name: 'Jakob'

export default MenuComponent;

Let’s take a closer look at the HTML-Template first. It is a function that returns a template literal (template string) and gets the state of the component passed in as a parameter. In line 8 we see that this state gets used to dynamically render the name of the blog.

Taking a look at the component itself we see that it gets passed in three parameters. The first parameter is the name of the component itself, the second parameter is an object with a single attribute called name. This is the state object we pass on to our menuTemplate which is also our last parameter.

For all of this to work, we need to implement our component.js. First, we need to create a file like this:

$ touch ./lib/Component.js

The implementation of our component is straight forward. We need a constructor that takes in three parameters and we need a function that calls our HTML-Template-Function and returns its result. At the end it should look like this:

class Component {
  constructor(name, state, template) { = name;
    this.state = state;
    this.template = template;

  view() {
    return this.template(this.state);

export default Component;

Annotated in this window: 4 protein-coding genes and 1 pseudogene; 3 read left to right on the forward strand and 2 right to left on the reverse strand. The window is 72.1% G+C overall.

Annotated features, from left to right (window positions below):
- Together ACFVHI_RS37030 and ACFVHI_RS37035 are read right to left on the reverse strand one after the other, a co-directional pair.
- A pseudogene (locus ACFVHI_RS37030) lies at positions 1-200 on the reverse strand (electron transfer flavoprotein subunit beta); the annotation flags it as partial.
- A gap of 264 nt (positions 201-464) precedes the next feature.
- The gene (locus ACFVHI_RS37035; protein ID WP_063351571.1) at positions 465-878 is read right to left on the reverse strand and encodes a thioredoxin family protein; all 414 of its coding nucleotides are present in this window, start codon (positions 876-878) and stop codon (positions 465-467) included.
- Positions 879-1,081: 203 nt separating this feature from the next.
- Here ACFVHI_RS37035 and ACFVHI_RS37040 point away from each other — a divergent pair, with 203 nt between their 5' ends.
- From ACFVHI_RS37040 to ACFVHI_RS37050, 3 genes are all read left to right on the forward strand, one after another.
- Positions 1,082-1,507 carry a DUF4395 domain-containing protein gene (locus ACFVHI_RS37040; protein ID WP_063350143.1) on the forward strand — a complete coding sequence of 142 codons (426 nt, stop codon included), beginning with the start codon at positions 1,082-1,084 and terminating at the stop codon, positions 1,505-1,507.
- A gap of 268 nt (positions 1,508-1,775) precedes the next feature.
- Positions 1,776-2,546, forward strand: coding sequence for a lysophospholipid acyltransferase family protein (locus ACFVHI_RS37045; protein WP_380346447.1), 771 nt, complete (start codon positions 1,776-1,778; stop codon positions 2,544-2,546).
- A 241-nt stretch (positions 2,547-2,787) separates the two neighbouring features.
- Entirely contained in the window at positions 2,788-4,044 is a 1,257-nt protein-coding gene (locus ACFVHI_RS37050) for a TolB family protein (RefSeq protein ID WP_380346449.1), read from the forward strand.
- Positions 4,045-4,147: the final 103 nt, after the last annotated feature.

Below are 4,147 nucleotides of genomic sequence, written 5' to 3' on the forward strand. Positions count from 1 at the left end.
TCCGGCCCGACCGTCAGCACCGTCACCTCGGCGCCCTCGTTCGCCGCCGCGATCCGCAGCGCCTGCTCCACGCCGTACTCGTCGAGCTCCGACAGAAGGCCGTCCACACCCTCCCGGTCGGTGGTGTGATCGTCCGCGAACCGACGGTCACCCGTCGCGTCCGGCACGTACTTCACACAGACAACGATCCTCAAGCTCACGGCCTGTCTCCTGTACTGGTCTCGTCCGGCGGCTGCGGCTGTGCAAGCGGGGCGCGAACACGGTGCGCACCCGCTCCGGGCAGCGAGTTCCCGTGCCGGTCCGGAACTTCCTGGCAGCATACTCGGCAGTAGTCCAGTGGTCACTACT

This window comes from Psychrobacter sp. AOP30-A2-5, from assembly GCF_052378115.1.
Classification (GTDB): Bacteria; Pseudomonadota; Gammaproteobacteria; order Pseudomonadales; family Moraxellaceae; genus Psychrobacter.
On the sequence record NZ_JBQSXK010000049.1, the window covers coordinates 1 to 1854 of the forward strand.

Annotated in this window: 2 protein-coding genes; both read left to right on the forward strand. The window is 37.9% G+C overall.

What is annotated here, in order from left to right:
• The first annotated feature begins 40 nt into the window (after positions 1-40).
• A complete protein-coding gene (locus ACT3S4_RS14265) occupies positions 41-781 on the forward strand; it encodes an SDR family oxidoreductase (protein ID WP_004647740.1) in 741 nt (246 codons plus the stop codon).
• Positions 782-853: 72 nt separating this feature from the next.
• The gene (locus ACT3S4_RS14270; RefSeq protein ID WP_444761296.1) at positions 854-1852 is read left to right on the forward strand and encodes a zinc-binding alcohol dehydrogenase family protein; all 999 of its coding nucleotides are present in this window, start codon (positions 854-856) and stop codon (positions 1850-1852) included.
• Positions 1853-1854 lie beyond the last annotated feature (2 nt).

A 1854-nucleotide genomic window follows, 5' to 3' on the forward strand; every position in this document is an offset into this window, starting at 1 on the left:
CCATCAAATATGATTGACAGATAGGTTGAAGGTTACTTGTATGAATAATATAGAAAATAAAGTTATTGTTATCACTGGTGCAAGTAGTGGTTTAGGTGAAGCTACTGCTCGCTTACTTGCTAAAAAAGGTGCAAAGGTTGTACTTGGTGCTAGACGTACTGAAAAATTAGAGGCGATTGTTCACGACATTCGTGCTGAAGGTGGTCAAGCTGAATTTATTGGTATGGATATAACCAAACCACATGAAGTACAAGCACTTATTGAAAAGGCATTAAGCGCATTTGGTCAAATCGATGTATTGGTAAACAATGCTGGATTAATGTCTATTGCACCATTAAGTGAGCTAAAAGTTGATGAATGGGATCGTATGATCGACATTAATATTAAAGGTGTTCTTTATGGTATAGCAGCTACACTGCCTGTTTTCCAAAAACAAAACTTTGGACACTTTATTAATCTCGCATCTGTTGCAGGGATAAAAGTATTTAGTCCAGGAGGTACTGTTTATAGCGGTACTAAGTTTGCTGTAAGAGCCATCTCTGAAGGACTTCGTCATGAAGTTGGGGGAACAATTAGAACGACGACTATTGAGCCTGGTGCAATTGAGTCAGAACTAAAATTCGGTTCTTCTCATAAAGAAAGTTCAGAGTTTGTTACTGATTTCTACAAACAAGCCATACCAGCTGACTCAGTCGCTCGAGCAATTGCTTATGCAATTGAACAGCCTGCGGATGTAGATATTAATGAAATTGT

Now our page won’t show any error but it won’t display our MenuComponent either.


We can create a component and register it in our application but we can’t display the components HTML. Before we tackle this problem I want to add a PostsComponent to our application so that we can render two components at the same time.

For that we need to register it like this:

// All our imports are here
import ß from './lib/Eszett.js';
import MenuComponent from './components/MenuComponent.js';
import PostsComponent from './components/PostsComponent.js';

// Initialize app
const app = new ß('app');

// Adding our Components to the App

Create it:

$ touch ./components/PostsComponent.js

And implement it like that:

import Component from '../lib/Component.js';

const postsTemplate = (state) => `
  ${ => `
      <div class="article">

const PostsComponent = new Component(
    posts: [{
      title: 'My first blog post',